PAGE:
Dahlia Martinez ’17 is an HNU senior majoring in biological science. This past summer, she earned the opportunity to work as an intern, through the Research Experience for Undergraduates (REU) program, at the Missouri Botanical Garden. The garden is internationally renowned—it is one of the oldest botanical institutions in the U.S. and is a center for botanical research and education. Martinez kindly agreed to answer some questions about her experience.
How did you find out about the REU at Missouri Botanical Garden?
There is a website that lists numerous careers centered on botany and through this site you can find links to applications for all the listed programs. This site, and specifically the REU program at Missouri Botanical Garden, was discovered by a former professor at Holy Names University [Vanessa Handley, PhD, former associate professor of biological science]. At the time of my introduction to this program I was taking a course under her instruction. The opportunity was presented to the whole class and to anyone else who was interested.
Did you have to go through an application process?
There was an application process that I had to go through in order to become a part of the program. Like many other internships the application had several requirements which included submitting a resume/CV, cover letter, reference letters, and transcripts. All the applications went through a review period where the directors of the program decided which students would be invited to participate.
What was your day-to-day experience like at the garden? What did you learn there that you really value?
Every day was set up a little differently depending on the project carried out by each intern. Our main goal during the 10 weeks of the program was to set up and conduct an experiment under the direction of a mentor. My days consisted of being inside the herbarium at the Monsanto Center, located outside the Missouri Botanical Garden. While I was there I handled records of dried plants that had been collected over the years. I focused on one particular genus of flower, Silphium, a relative of the sunflower family, and measured certain traits that I could compare throughout the different species. The majority of my work was done independently so I really practiced being efficient with my time. During this period the motto “Hard work pays off” was reinforced and I really value that.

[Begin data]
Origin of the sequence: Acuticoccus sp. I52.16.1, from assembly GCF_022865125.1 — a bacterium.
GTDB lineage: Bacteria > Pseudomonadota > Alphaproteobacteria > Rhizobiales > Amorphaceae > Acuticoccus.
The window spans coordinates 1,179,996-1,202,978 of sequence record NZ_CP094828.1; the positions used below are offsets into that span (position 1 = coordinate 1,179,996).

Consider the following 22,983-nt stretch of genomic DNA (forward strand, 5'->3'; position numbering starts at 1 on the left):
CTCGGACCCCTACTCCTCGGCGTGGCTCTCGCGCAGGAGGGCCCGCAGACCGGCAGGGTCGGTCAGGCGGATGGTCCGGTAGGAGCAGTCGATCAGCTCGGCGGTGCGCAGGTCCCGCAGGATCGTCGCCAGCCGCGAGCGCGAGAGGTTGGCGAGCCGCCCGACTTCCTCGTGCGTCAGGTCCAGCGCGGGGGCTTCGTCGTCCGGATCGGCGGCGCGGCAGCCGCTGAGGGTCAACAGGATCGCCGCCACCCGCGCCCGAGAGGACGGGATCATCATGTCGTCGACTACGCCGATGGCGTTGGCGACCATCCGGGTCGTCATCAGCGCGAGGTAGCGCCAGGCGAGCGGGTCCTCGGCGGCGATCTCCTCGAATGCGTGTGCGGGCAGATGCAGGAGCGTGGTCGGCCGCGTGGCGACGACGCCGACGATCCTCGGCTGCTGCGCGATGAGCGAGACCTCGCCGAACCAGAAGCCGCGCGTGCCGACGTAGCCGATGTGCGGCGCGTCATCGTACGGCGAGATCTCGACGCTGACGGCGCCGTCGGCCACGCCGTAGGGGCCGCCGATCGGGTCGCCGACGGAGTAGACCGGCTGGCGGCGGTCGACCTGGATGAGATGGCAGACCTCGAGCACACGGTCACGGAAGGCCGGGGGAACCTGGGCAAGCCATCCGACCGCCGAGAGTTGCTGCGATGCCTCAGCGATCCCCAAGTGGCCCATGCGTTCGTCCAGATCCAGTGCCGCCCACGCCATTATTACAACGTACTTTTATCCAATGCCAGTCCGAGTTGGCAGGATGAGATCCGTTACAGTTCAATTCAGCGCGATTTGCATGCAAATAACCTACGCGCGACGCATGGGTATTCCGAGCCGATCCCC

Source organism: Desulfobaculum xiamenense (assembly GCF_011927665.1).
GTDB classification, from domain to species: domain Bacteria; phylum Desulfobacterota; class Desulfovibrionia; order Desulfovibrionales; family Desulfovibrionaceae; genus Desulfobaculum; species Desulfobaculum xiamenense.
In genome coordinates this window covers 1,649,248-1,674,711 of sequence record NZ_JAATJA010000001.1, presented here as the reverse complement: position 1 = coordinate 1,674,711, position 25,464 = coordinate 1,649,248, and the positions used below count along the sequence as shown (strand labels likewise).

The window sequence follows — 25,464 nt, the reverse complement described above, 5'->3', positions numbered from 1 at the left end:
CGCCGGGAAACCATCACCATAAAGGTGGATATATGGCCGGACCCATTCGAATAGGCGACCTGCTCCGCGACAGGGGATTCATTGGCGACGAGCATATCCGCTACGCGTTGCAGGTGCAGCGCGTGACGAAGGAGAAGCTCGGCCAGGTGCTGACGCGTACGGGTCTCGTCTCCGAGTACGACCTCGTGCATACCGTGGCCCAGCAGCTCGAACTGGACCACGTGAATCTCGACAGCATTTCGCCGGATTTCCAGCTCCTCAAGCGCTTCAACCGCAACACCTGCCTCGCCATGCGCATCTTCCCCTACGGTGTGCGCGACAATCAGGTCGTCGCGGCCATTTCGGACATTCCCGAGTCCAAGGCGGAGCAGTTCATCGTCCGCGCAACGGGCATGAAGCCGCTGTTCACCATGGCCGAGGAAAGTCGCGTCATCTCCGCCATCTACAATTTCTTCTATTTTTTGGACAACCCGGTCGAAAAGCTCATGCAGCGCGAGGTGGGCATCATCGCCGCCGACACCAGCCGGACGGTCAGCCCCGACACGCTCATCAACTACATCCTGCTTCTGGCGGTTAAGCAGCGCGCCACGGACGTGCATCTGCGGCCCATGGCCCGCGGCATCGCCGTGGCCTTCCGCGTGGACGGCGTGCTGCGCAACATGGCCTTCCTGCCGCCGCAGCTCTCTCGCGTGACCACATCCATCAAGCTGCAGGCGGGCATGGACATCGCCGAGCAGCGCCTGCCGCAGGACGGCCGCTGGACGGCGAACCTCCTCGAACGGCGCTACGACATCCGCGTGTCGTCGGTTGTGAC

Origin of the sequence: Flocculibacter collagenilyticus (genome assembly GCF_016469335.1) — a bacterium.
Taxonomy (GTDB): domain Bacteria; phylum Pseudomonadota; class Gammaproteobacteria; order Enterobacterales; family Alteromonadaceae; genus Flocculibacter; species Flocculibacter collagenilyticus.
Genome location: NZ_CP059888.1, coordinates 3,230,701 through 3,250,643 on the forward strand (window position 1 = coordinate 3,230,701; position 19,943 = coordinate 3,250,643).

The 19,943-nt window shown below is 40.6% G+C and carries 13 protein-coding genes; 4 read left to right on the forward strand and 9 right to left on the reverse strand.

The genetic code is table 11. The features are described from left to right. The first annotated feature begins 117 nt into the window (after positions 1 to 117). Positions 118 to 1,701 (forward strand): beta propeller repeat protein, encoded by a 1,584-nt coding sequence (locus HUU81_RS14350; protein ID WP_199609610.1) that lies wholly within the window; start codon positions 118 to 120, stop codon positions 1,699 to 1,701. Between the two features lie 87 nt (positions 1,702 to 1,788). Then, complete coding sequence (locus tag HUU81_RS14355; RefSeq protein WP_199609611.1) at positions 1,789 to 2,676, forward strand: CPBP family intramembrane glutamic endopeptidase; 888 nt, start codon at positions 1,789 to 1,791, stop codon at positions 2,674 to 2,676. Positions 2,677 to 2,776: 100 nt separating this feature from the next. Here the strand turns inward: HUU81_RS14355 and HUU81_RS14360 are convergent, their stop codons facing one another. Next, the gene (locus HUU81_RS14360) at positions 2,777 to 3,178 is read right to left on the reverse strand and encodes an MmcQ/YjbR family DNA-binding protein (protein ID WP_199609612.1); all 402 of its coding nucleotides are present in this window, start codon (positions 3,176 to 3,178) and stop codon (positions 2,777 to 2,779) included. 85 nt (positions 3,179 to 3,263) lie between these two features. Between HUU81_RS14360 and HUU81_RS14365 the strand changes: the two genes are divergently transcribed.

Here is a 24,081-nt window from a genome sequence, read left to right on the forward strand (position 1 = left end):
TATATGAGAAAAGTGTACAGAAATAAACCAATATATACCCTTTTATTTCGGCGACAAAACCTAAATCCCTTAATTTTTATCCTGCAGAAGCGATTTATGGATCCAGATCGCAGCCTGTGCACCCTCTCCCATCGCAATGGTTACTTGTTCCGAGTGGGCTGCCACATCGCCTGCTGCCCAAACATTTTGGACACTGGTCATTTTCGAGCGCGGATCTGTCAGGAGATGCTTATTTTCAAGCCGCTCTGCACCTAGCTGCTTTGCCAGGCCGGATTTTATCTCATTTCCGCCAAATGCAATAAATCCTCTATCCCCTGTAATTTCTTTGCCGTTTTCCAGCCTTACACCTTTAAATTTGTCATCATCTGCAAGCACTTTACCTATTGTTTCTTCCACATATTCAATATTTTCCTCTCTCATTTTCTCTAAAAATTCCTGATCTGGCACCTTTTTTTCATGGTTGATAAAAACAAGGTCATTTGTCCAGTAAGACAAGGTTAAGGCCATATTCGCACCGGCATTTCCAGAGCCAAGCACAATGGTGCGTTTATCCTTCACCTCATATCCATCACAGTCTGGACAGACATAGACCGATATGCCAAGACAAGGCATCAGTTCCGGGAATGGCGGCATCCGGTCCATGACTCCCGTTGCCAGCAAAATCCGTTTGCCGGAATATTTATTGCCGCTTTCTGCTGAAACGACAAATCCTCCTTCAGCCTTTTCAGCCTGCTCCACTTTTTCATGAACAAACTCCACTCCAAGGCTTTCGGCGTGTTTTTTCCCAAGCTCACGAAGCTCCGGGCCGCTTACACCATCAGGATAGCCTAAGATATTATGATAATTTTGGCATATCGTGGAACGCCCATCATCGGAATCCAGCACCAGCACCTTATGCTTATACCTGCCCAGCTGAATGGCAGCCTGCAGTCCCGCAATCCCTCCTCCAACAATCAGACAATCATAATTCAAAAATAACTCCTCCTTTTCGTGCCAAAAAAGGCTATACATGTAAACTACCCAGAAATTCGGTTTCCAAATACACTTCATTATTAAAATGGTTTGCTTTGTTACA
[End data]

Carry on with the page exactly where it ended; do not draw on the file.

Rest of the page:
How much training did you receive during your time there?
During my time at the Missouri Botanical Garden the directors held seminars and meetings twice a week to better inform the interns what duties should be upheld as a researcher. Other than that, I read plenty of articles, books, and other informational texts in order to help me fully understand the elements of my project.
What part of it did you enjoy the most?
I enjoyed the experience as a whole. There isn’t one aspect that I can stay stood out because overall the program was well developed and helped me grow not only as a student but as a professional and a woman in science.
Is that type of work something that you want to pursue in the future?
I would like to pursue something in the realm of science. Although I am not quite sure if botany is the field for me, I wouldn’t mind diving deeper into this area and further expanding my knowledge. Botany is more practical than people imagine. A lot of the work lies around agriculture, climate changes, population shifts, and other environmental circumstances. The way I look at the term “botany” is like an umbrella word, similar to the way “doctor” is. There are many different types of botanist and that’s what makes this field special. Although there is always a broad goal in mind, like perhaps saving the universe, there are specializations that allow you to focus on certain aspects of how to get the job done.